How Victor Wembanyama would transform future of the Blazers franchise

Victor Wembanyama, Metropolitans 92, Credit: Christian Liewig - Corbis/Corbis via Getty Images
Victor Wembanyama, Metropolitans 92, Credit: Christian Liewig - Corbis/Corbis via Getty Images /
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Trendon Watford and Shaedon Sharpe, Portland Trail Blazers
Trendon Watford and Shaedon Sharpe, Portland Trail Blazers, Credit: Rob Gray-USA TODAY Sports /

Blazers’ long-term roster outlook with Webanyama

If the Blazers land Webanyama, one player on the roster who will be the eventual odd man out is Nurkic.

As mentioned, Webanyama’s best position is center after he puts on the weight and strength. He would provide the Blazers with much-needed versatility and rim protection at the center position over Nurkic.

The Blazers could roll out a starting lineup of their five most talented players, regardless of positional fit:

PG: Damian Lillard
SG: Anfernee Simons
SF: Shaedon Sharpe
PF: Jerami Grant
C: Victor Webanyama

However, even with Webanyama as the anchor in the middle, this lineup seems too tiny and lackluster defensively.

Shaedon Sharpe is expected to jump to a potential All-Star in the next few years and will likely need to be implemented into the starting lineup, one way or another.

If this starting lineup needs to be better defensively, the odd man out might be Anfernee Simons.

Simons would be great in a Jordan Poole-type role off the bench as a crafty sixth man that is an excellent scorer. In addition, Damian Lillard is now 32, so Simons could step up as his eventual replacement as the team’s starting point guard.

Given their similarities, the transition should be seamless regarding play styles.

Portland’s future starting lineup projection

Also mentioned in the first article is that Grant is better suited as a small forward due to his lack of rebounding.

So, a more well-balanced starting lineup may be:

PG: Damian Lillard/Anfernee Simons
SG: Shaedon Sharpe
SF: Jerami Grant
PF: ?
C: Victor Webanyama

The only thing that needs to be added to the equation is a versatile power forward. The Blazers have a couple of options to address that need, whether through the draft, free agency, or trade.

They would finally have solid depth with the development of younger players such as Sharpe, Simons, Cam Reddish, Thybulle, and Trendon Watford. Assuming Portland can retain them, this would be an intriguing group with a little of everything – shooting, playmaking, shot creation, rebounding, length, rim protection, and versatility.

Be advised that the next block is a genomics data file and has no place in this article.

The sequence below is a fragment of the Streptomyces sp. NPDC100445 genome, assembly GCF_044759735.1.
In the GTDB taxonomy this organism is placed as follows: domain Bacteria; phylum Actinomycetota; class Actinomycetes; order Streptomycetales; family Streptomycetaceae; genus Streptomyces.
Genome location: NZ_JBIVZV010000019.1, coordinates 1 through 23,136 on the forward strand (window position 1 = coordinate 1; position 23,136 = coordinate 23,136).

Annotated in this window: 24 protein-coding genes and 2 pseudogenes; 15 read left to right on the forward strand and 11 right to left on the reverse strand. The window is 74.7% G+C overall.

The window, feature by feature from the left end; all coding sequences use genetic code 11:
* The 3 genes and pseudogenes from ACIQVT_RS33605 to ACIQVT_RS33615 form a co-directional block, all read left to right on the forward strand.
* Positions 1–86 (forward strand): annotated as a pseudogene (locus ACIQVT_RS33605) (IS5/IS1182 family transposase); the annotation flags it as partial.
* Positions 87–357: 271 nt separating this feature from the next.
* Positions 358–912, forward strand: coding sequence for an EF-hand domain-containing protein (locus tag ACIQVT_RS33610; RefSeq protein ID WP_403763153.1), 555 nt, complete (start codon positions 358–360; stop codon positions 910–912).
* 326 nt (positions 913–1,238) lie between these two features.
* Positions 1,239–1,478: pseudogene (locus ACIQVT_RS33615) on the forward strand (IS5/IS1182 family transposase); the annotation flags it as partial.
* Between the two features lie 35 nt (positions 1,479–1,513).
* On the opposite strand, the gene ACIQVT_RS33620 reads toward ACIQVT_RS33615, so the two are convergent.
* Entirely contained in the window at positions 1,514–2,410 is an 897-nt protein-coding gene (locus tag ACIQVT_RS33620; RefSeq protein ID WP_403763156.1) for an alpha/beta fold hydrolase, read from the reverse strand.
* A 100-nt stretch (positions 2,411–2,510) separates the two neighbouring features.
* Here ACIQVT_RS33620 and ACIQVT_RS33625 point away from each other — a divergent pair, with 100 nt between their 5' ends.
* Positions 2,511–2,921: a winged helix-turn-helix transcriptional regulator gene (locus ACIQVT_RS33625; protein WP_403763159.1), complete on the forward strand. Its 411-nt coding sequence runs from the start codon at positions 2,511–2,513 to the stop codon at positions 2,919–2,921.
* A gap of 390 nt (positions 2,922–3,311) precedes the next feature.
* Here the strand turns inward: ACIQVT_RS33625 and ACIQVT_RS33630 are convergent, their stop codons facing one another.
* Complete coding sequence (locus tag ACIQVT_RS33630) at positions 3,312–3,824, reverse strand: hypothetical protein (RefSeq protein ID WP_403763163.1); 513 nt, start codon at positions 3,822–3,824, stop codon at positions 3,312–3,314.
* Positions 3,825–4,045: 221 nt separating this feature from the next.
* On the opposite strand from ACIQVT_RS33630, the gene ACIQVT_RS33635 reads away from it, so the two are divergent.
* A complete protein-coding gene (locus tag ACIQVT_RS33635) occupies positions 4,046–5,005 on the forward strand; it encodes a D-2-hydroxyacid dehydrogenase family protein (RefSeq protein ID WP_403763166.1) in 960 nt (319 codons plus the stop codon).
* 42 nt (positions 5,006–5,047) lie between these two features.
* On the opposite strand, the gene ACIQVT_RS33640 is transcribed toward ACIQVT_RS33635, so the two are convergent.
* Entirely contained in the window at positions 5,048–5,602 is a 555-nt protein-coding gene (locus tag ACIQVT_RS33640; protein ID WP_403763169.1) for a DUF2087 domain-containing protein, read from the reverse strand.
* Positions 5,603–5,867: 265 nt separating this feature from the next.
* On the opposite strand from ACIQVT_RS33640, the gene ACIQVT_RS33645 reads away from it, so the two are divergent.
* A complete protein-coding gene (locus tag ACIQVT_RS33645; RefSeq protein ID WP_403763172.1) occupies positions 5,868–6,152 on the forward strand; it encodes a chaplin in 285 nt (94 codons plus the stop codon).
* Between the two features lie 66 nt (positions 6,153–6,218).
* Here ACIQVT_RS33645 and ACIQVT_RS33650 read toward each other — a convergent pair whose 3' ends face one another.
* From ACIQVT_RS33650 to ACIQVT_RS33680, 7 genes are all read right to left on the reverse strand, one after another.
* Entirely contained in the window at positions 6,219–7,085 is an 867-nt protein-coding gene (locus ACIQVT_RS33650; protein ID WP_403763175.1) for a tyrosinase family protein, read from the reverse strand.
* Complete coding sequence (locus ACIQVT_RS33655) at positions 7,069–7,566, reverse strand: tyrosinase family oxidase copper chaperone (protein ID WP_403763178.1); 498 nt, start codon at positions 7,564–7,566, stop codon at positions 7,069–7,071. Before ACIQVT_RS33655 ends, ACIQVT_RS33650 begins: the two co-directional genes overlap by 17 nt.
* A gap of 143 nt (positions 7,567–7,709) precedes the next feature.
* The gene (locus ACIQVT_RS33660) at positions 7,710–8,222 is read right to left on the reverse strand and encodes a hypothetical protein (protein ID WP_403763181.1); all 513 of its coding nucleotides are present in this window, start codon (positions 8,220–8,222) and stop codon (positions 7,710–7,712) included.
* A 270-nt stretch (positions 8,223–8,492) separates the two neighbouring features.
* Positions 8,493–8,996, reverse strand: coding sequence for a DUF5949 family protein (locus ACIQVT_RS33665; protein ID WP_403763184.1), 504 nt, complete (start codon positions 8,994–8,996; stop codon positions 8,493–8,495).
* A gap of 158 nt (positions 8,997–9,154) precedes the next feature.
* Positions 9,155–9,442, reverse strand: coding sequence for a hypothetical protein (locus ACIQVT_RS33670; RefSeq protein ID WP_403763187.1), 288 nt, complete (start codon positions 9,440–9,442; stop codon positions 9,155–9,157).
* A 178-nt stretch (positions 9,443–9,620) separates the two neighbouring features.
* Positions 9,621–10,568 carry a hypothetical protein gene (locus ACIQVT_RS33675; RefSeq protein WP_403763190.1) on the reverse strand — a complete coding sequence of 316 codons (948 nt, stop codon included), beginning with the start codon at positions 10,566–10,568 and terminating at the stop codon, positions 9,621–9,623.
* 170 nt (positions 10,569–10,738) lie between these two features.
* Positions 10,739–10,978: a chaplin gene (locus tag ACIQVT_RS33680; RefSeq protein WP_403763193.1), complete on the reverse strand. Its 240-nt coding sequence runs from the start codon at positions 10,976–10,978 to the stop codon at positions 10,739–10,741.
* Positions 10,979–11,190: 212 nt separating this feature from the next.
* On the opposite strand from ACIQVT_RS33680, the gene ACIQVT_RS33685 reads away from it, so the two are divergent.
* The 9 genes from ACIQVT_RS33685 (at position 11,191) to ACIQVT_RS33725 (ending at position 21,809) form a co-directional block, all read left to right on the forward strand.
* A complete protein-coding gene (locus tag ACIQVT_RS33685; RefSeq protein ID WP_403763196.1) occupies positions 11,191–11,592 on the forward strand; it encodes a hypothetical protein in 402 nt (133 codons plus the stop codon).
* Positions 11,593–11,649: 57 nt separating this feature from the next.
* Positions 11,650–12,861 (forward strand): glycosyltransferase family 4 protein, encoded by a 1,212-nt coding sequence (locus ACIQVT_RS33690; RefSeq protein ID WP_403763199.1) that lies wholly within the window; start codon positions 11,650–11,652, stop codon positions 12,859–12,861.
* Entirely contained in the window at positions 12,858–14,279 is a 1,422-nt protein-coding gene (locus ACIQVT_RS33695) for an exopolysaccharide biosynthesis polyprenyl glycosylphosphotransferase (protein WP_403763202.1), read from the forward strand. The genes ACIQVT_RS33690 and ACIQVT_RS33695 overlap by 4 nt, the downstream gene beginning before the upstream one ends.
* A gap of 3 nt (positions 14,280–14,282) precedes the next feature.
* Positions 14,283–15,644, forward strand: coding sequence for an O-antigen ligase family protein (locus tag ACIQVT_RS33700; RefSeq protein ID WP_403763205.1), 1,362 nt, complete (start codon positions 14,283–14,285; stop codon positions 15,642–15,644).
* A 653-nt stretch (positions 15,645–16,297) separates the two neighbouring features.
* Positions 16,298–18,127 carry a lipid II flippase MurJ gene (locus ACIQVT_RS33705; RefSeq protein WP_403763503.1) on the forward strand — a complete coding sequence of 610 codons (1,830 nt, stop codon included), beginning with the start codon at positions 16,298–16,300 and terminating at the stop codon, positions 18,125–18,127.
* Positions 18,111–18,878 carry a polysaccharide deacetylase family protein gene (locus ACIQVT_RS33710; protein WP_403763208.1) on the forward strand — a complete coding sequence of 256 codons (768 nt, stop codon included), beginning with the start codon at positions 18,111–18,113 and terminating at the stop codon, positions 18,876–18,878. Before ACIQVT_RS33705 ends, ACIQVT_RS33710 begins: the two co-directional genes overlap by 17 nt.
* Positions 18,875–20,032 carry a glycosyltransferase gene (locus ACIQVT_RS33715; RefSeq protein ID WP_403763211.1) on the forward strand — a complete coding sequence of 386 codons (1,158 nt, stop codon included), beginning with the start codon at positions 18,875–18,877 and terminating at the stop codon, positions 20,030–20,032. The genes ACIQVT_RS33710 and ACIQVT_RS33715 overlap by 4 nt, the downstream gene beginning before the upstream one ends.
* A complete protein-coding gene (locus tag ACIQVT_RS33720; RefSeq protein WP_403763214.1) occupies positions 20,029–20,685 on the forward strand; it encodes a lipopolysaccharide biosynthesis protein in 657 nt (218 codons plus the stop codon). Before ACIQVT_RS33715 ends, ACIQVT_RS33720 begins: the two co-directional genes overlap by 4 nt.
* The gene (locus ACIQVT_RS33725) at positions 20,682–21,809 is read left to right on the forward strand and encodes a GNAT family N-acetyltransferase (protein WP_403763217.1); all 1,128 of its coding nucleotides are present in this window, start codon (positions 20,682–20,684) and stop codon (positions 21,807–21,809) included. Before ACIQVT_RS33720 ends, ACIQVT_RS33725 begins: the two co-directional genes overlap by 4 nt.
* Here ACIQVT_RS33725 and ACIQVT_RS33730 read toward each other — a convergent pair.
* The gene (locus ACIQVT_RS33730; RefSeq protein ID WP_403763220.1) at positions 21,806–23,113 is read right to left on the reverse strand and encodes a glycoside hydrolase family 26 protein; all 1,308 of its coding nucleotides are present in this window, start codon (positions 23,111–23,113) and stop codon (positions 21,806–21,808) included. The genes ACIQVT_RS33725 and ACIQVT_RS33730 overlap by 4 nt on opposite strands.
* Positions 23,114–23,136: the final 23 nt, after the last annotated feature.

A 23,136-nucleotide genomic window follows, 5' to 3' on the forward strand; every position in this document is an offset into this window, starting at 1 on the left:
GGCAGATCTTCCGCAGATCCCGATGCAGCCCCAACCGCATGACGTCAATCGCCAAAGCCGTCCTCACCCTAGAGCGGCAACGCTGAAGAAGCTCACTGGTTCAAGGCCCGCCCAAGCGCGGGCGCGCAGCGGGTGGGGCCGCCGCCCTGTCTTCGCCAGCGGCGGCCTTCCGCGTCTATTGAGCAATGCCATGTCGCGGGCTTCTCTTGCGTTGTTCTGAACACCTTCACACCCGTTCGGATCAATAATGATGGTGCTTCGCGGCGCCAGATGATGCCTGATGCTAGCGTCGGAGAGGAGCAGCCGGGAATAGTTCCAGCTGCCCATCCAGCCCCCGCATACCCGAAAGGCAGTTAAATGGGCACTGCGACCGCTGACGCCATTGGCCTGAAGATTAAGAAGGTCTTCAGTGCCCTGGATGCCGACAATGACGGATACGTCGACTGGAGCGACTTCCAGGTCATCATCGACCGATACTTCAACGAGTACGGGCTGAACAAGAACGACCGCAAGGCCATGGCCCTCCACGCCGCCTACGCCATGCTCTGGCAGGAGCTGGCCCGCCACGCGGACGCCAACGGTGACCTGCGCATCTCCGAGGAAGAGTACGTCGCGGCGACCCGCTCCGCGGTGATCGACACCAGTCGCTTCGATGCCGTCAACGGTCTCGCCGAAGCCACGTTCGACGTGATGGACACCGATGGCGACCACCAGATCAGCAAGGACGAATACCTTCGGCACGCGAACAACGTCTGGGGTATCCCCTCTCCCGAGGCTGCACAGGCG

In addition to their depth and two-way balance, Portland would finally have the potential star power to contend for a title. Damian Lillard made this year’s All-NBA Third Team. Webanyama is a future All-Star and even an MVP-caliber player.

Sharpe and Simons are both borderline future All-Stars. Grant, if Portland keeps him, is also a 20-point-per-game scorer that was good enough to make Team USA at the Tokyo Olympics.

Portland’s guards – Lillard, Sharpe, and Simons – are all locked into contracts until the 2025-26 season (accounting for Sharpe on his two-year team option). The Blazers would have a legitimate chance at competing for a title for three seasons with their current core plus Webanyama.

That’s enough time for Webanyama to develop into a superstar in the league.

The financial situation would get murky after that, which happens to all great teams – look at the Golden State Warriors.

Speaking of which, Stephen Curry had a 50-point game in the playoffs at age 35. Given Lillard’s career-best season at age 32, it’s likely that he’ll be able to be productive for five or so more seasons.

The long-term trio would likely be Webanyama, Sharpe, and Simons. But don’t dismiss Lillard’s role when discussing the future of the Blazers.

Lillard has a $63 million player option for the 2026-27 season. Would he be willing to renegotiate that, given that the contracts of Simons and Sharpe will expire at that point? It seems much more likely if Webanyama is on the roster and the team is competing for championships.